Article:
The decline in the quality of BBC World Service radio programs has been underway for some time, with the elimination of one of its two best news programs, “The World Today,” some time ago. The remaining top program, “Newshour”, has lost some of the editorial judgment it used to have, and it is not unusual to hear one of its reporters ranting at a government official somewhere in the world rather than analyzing and reporting the news.
In 2011, the World Service quit broadcasting in Mandarin Chinese.
The total budget for the BBC World Service for 2014/2015 is reported to be 245 million pounds, which is a pittance compared to the value of the operation in demonstrating the value of freedom of the press and providing independent news coverage beyond the headlines.
Its value is most appreciated, perhaps, by those living in countries without a free flow of information. Stations like the BBC World Service, Radio Free Europe / Radio Liberty, or the Voice of America may provide the only source of independent news reporting in a number of countries ruled by dictatorships and authoritarian regimes.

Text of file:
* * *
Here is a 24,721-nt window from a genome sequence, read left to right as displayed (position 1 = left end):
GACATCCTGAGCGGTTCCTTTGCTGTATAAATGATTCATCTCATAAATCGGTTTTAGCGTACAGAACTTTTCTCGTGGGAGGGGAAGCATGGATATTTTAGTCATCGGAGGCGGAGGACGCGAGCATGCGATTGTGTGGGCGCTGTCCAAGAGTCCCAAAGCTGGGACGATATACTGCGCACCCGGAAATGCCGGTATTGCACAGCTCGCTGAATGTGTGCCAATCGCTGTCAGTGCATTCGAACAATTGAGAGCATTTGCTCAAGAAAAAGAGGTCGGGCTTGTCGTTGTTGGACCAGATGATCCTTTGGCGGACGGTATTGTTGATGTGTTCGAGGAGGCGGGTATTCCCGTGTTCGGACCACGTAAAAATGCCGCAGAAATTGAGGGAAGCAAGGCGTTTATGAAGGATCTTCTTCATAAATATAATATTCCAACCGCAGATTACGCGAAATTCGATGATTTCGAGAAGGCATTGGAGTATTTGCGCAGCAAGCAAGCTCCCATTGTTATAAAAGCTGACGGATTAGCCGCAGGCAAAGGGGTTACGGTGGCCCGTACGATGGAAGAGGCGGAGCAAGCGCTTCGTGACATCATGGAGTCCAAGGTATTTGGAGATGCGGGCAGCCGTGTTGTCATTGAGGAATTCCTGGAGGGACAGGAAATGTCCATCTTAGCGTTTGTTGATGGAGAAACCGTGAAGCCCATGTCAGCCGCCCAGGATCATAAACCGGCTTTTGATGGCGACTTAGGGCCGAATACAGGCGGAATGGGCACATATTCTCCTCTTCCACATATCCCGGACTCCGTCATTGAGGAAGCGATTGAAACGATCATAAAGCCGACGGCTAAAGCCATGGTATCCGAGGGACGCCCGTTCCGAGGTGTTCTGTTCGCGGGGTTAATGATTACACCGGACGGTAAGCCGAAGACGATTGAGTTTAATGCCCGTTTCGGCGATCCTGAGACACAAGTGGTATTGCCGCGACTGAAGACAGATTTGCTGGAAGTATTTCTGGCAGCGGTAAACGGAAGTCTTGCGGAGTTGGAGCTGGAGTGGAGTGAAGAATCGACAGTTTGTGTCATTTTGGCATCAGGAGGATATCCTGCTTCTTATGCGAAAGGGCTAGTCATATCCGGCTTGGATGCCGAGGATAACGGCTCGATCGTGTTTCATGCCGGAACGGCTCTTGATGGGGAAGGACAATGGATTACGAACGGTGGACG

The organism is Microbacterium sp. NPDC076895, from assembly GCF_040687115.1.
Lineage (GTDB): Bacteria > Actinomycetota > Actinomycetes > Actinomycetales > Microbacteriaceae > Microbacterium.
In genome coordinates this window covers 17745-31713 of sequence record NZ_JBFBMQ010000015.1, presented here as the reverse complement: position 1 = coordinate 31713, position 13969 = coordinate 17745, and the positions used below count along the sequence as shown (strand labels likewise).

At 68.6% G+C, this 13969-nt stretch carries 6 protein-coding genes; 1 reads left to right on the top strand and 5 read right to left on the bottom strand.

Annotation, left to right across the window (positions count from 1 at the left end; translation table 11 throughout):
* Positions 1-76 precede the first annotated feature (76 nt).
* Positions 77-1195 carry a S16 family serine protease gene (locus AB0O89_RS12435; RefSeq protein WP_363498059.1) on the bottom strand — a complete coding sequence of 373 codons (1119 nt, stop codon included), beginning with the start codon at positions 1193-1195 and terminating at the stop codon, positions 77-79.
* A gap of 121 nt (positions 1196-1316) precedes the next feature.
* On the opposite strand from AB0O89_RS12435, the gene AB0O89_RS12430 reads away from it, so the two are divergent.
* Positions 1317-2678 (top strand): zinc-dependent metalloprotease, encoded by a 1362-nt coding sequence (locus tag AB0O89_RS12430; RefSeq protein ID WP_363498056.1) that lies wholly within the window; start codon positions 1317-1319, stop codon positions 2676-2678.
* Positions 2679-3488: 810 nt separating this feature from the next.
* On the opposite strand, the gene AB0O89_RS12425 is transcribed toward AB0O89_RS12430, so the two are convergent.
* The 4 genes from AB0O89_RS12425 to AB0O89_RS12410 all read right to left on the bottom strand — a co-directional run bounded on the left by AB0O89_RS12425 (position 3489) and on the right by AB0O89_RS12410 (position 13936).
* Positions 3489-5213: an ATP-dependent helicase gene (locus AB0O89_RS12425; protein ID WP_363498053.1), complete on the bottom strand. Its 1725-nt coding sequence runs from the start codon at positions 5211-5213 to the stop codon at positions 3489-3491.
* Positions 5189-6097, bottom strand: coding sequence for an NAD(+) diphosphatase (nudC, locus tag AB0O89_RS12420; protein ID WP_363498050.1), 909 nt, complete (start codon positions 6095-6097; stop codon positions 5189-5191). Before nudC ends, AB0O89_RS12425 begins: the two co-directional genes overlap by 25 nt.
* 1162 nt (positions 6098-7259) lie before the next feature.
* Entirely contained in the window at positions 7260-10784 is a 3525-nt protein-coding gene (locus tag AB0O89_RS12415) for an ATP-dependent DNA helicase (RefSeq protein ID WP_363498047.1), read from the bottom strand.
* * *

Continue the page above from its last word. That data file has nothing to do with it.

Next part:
Now, the funding of the BBC World Service has shifted from a subsidy from the Foreign Office to funds provided from the proceeds of British television user fees. It should therefore come as a surprise to no one if in the future the interests of those paying the fees produce a cut-back in foreign language programs and even the English language program of the BBC World Service.
It is amazing that in a shrinking world the lights by which we see its contours and details are going out. For a pittance.
(1) Belinda Goldsmith (London), “Committee fears for BBC World Service under new funding,” Reuters, March 31, 2014.
(2) Judy Dempsey, “Stop the Decline of the BBC World Service!” Carnegie Europe, July 3, 2014.
The Trenchant Observer